To further elucidate the molecular basis of DNA damage-related changes induced by Mael depletion, we sought to identify DNA damage-sensing molecules that might provide a mechanistic link. ATM is an upstream sensor that recognizes DNA-damage signals generated in response to genotoxic stress . Based on this previous report and our present findings, we reasoned that Mael-expressing cancer cells could not survive Mael depletion owing to the resulting DNA-damage signal and subsequent activation of the cell death pathway. To test this, we simultaneously knocked down both ATM and Mael in cancer cells and monitored cell survival. Interestingly, siRNA-mediated knockdown of ATM in the context of Mael depletion rescued clonal survival in HeLa and Hep3B cells (Figure 4B), indicating that ATM is essential for cell death induced by Mael depletion. The disruption of the cell cycle accompanied by the G2/M phase enrichment caused by Mael knockdown also disappeared in cells co-depleted of ATM (Figure 4A). Moreover, ATM depletion attenuated the phenotypic changes induced by Mael depletion in cancer cells, decreasing PARP cleavage (Figure 4C), senescent cell numbers (Figure 4D), and ROS production (Figure 4E and 4F). This phenotypic conversion was observed in HeLa and Hep3B cells (Figure 4B and 4D), as well as MDA-MB-231 cells (Figure 4E and 4F). These results suggest that ATM is an essential sensor that detects the DNA-damage signal induced by Mael depletion and conveys it to the cell death program.
Figure 4: Mael depletion–induced cytotoxicity is dependent on ATM. All the cytotoxic effects, including effects on A. the cell cycle; B. clonogenic cell survival; C. PARP cleavage; D. senescence; E, F. and ROS production; of Mael-targeted siRNA in cancer cell lines were reversed by ATM depletion.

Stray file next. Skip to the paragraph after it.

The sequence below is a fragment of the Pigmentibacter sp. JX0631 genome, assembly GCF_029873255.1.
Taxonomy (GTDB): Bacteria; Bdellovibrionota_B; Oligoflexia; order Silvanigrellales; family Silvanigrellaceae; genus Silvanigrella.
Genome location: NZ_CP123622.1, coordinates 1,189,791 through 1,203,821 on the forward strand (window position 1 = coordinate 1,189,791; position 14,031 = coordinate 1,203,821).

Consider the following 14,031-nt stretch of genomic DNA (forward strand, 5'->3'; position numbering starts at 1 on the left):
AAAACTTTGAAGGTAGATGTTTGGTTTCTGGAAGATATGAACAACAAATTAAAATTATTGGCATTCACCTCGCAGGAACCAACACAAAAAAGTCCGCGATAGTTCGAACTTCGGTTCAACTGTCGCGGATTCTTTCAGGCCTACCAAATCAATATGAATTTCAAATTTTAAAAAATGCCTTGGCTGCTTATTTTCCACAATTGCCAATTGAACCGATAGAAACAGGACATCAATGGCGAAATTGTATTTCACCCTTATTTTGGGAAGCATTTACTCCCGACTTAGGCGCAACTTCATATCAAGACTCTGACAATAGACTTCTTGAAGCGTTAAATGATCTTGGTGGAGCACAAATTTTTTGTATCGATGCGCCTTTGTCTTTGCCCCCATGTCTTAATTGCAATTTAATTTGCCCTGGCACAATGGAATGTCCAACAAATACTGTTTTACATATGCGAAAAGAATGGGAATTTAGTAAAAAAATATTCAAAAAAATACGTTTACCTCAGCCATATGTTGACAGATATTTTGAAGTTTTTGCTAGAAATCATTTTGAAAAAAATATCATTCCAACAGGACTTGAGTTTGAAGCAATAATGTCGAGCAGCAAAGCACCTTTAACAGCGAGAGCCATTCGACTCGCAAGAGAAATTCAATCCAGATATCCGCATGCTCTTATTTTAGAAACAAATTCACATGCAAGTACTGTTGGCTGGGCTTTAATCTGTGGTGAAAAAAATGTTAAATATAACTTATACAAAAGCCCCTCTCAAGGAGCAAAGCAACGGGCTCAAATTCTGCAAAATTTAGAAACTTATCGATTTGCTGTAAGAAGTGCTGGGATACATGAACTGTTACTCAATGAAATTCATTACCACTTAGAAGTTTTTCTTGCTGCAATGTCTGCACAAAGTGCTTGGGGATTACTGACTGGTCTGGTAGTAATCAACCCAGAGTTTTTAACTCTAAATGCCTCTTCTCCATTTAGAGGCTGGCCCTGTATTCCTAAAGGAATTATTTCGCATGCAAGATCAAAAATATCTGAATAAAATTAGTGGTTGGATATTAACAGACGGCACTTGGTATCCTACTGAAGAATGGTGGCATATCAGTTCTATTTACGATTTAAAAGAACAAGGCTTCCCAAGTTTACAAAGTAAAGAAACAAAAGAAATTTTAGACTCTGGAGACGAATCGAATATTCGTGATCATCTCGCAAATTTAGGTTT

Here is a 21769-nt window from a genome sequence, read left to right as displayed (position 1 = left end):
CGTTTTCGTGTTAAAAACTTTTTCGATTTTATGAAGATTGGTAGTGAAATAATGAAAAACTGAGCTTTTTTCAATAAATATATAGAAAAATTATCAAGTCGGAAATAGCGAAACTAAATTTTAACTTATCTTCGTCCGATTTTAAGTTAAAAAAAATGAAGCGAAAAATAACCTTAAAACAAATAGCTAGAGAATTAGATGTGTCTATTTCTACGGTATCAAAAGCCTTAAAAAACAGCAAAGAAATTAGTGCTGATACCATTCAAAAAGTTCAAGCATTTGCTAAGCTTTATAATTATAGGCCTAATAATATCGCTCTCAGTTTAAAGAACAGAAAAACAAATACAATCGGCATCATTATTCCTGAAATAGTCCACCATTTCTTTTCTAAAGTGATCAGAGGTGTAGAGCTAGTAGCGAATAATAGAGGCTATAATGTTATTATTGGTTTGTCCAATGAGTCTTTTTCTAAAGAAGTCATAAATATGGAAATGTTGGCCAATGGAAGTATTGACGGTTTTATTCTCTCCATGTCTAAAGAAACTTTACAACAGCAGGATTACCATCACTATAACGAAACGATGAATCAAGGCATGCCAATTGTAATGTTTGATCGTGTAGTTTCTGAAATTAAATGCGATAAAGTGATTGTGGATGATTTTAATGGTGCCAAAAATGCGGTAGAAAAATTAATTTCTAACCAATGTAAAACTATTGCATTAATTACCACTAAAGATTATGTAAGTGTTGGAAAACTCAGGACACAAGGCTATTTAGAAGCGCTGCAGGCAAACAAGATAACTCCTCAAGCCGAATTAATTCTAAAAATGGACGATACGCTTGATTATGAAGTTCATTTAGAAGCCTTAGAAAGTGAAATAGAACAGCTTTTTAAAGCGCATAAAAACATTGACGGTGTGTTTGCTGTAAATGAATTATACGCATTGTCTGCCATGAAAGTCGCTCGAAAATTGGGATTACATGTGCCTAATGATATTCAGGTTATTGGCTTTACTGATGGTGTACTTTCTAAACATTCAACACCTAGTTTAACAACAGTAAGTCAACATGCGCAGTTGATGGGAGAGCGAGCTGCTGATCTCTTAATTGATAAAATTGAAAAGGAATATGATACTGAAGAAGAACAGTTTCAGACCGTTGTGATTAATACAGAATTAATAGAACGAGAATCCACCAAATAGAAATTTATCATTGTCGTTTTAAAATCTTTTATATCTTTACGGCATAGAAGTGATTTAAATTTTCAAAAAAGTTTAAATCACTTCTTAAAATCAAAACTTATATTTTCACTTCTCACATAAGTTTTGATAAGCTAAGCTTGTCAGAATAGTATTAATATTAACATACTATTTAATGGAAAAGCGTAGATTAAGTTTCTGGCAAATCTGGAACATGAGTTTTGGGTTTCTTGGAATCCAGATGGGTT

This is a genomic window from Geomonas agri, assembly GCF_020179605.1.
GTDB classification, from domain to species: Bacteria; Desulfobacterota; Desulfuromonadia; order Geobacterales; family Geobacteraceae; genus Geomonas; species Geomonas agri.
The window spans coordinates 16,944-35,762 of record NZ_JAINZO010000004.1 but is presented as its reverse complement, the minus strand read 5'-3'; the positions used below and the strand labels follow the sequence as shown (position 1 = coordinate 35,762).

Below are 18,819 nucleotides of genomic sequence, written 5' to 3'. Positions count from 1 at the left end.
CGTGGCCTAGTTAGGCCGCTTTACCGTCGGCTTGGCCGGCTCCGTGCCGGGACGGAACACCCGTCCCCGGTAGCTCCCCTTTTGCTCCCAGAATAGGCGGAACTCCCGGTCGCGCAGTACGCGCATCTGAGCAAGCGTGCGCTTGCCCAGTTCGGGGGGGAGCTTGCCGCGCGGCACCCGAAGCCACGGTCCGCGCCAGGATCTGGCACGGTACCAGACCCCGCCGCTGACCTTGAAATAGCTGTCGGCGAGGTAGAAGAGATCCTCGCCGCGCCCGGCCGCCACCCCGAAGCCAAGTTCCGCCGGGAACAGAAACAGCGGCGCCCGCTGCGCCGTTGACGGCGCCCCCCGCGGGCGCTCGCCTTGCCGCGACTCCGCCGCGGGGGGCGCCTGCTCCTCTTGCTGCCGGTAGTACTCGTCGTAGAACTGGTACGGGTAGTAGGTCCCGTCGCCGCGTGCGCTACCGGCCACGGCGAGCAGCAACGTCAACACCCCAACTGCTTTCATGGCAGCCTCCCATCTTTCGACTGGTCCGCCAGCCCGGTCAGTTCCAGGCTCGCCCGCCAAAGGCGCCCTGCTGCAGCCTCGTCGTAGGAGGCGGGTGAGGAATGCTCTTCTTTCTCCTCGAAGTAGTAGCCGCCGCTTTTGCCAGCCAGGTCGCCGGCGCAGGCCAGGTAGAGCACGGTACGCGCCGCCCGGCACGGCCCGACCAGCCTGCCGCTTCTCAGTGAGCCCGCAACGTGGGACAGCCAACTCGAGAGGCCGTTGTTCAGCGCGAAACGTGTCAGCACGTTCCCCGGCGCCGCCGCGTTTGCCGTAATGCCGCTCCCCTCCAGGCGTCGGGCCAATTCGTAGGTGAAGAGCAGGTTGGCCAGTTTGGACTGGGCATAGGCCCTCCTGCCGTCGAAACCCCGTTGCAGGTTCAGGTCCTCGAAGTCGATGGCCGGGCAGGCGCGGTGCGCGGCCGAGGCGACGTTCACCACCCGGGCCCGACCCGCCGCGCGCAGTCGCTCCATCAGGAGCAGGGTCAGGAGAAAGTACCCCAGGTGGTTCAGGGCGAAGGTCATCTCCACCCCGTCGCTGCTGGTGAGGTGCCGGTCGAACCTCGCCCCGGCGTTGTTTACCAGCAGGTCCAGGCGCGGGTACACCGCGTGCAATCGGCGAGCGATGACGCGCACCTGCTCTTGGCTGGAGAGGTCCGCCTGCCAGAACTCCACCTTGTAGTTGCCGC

Mael is essential for Myc/Ras-induced transformation and suppresses oncogenic Ras-induced senescence
The fact that Mael is overexpressed in tumor tissues and cancer cell lines, and is essential for cancer cell survival prompted us to investigate whether Mael has an impact on the generation of cancer. To explore this, we performed oncogene-induced transformed focus assays using p53−/− MEFs . We cotransfected p53−/− MEFs with Mael isoform 3 or full-length Mael (isoform 1) together with Myc and Ras (Myc/Ras) or Ras alone. Both isoforms, but especially isoform 3, enhanced the efficiency of transformation induced by Myc/Ras, or Ras compared with cells transfected with pIRES-puro empty vector (Figure 5A, 5B). Conversely, depletion of Mael by cotransfection of either sh-Mael#1 or sh-Mael#2 decreased the number of transformed foci (Figure 5A). A comparison of MAEL expression level between untransformed and Myc/Ras-transformed p53−/− MEFs revealed that MAEL expression was increased during Myc/Ras transformation (Figure 5C). Consistent with the results obtained in human cancer cell lines, siRNA-mediated Mael depletion decreased the proliferation rate in transformed MEFs (Figure 5D). Combined with our observation that Mael is overexpressed in human cancer cells, these results suggest that Mael is an oncogene that increases tumorigenesis. To further assess this possibility, we examined Mael expression in a comparable set of normal human WI38 cells and their SV40 transformants, WI38 VA-13 cells. Similar to the results observed in MEFs, Mael expression was higher in transformed WI38 VA-13 cells than in parental WI38 cells (Figure 5E), indicating an increase in Mael expression during oncogenic transformation in human as well as mouse cells. Transfection of Mael-siRNA (#2 and #3) resulted in a significant decrease in the proliferation rate of WI38 VA-13 cells (Figure 5F). The results of these comparisons of human normal and transformed cells further support the conclusion that Mael isoform 3 has oncogenic potential to influence tumorigenesis.